The chief priest and elders walked right into it and answered, “The first.” Then Jesus drove it home on them.
Assuredly, I say to you that tax collectors and harlots enter the kingdom of God before you. For John came to you in the way of righteousness and you did not believe him; but tax collectors and harlots believed him; and when you saw it, you did not afterward relent and believe him. (Matthew 21:31-32)
There are those who put on a good religious front but are so caught up in their own sense of righteousness that they long ago ceased to hear and obey the Lord. They speak the right words, and commend themselves for it, but they do not follow through. They are like the fig tree that put forth leaves, promising fruit, but then turned out to be barren.

On the other hand, there are those who may be considered the vilest of sinners, who flout the commands of God, but then bring forth the fruits of repentance and faith. They are like the first son. By recognizing that it was the repentant son who actually ended up doing the will of God, the chief priests and elders condemn themselves. They know what the truth is, but they are so disconnected they do not realize that they are the disobedient ones.

But Jesus is still not finished, He has another parable for them. This one is about a landowner who established a vineyard, complete with hedging, a winepress and a watchtower. Then he leased it to vinedressers and went away to a far country. At harvest time, he sent his servants to receive his fruit, but the vinedressers beat one of them, stoned another and killed a third. The patient landowner sent another group of servants, who received the same treatment. Finally, the landowner sent his son, saying, “The will respect my son,” but the vinedressers cast him out of the vineyard and killed him.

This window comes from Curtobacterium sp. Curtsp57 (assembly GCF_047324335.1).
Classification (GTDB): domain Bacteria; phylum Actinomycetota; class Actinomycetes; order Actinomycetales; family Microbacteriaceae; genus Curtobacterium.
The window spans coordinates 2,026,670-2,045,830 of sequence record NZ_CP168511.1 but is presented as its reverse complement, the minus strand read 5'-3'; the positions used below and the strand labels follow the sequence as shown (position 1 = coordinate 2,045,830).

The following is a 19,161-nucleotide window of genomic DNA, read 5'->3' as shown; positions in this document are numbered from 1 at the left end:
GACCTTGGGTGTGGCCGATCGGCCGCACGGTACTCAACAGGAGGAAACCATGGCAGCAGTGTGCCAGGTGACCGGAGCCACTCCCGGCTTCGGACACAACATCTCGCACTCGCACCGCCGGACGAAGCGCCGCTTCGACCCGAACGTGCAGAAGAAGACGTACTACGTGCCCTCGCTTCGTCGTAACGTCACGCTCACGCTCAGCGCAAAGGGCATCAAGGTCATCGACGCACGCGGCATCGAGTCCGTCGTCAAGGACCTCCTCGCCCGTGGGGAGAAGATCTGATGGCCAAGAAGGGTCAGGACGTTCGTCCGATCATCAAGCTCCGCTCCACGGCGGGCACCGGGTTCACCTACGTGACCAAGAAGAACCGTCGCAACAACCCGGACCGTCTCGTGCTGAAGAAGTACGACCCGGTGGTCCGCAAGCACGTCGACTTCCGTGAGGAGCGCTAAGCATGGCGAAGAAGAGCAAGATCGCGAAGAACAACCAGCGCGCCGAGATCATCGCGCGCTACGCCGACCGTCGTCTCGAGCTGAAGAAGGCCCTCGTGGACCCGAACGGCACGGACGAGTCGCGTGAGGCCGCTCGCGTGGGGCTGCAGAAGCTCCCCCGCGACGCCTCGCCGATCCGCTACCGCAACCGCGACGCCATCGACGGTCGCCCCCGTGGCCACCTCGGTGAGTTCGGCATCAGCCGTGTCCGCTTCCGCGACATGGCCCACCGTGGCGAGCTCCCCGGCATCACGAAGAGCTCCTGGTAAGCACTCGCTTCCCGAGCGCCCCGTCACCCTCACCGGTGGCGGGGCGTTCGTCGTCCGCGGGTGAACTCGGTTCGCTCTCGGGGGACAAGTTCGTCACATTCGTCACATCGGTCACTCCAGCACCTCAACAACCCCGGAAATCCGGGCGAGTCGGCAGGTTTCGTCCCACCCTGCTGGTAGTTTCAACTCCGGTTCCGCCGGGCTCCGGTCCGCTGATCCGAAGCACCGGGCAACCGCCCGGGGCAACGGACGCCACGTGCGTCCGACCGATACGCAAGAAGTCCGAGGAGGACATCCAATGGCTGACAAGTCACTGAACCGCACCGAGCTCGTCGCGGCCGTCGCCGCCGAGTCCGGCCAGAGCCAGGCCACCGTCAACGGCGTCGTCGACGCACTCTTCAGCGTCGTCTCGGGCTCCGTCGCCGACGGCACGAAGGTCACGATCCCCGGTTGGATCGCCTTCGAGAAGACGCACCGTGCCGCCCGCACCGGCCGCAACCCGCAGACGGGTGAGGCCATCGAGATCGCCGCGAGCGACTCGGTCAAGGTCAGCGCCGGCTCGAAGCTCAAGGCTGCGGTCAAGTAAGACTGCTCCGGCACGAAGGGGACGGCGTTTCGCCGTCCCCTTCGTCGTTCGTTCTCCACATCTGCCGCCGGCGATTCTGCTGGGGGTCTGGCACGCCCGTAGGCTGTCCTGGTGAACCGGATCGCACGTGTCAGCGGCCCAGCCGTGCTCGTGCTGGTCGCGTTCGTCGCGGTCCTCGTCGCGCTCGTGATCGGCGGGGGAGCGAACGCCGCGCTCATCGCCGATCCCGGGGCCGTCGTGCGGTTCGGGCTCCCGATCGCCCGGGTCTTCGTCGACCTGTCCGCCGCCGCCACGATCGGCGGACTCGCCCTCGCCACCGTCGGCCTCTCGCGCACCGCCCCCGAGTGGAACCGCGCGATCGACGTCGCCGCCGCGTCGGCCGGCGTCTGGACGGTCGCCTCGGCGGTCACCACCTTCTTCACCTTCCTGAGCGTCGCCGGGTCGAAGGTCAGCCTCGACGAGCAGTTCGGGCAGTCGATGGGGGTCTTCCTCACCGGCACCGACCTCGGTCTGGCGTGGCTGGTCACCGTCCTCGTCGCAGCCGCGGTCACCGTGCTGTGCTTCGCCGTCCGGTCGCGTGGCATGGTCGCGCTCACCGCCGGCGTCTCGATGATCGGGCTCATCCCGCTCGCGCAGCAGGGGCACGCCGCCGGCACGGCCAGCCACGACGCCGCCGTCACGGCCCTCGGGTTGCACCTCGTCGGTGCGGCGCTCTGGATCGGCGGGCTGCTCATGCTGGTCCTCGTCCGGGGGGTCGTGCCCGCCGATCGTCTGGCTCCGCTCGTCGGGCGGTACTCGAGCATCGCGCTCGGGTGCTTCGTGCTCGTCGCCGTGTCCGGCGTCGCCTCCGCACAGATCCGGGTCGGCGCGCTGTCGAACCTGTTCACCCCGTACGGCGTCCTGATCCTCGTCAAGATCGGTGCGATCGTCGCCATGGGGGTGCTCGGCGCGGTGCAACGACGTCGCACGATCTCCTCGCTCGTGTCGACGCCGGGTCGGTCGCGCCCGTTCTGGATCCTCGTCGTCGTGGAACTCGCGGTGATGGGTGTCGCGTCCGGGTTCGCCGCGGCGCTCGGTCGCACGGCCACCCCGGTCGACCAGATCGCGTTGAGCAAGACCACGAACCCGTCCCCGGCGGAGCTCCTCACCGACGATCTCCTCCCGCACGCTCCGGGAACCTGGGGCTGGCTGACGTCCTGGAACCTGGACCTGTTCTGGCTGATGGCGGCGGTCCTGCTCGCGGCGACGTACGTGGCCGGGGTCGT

At this point in the story, Jesus stopped and asked, “Therefore, when the owner of the vineyard comes, what will he do to those vinedressers?” (Matthew 21:40). The chief priests and elders, oblivious to their role in this parable, quickly gave their answer: “He will destroy those wicked men miserably, and lease his vineyard to other vinedressers who will render to him the fruits in their seasons” (v. 41).

They walked right into it once again, condemning themselves by their own words. Jesus turned it around on them a third time:
Have you never read in the Scriptures:

“The stone which the builders rejected
Has become the chief cornerstone.
This was the LORD’s doing,
And it is marvelous in our eyes”?

Therefore I say to you, the kingdom of God will be taken from you and given to a nation bearing the fruits of it. (Matthew 21:42-43)
Jesus is looking for fruit. Not for fig trees that promise fruit by their leaves but then fail to produce. Not for sons who offer lip service but then do not obey. Not for vinedressers who strike a deal but then refuse to yield what rightfully belongs to the landowner. Nor for priests and Pharisees who put on a pious show but then fail to believe those whom God has sent. The kingdom of God is taken away from them.

No, Jesus is looking for those who bring forth fruits worthy of repentance, who, regardless of their former disobedience, turn and obey the truth. The kingdom of God belongs to them, for they turn out to be the ones Jesus spoke of from the beginning: “Blessed are the poor in spirit, for theirs is the kingdom of heaven” (Matthew 5:3).

The kingdom of Heaven on Earth belongs to those who bring forth the fruits of repentance, faith and obedience.

The Kingdom of Heaven on Earth

The Kingdom of Heaven on Earth
Keys to the Kingdom of God
in the Gospel of Matthew

by Jeff Doles

Preview with Amazon’s “Look Inside.”

Available in paperback and Kindle (Amazon), epub (Google and iTunes) and PDF.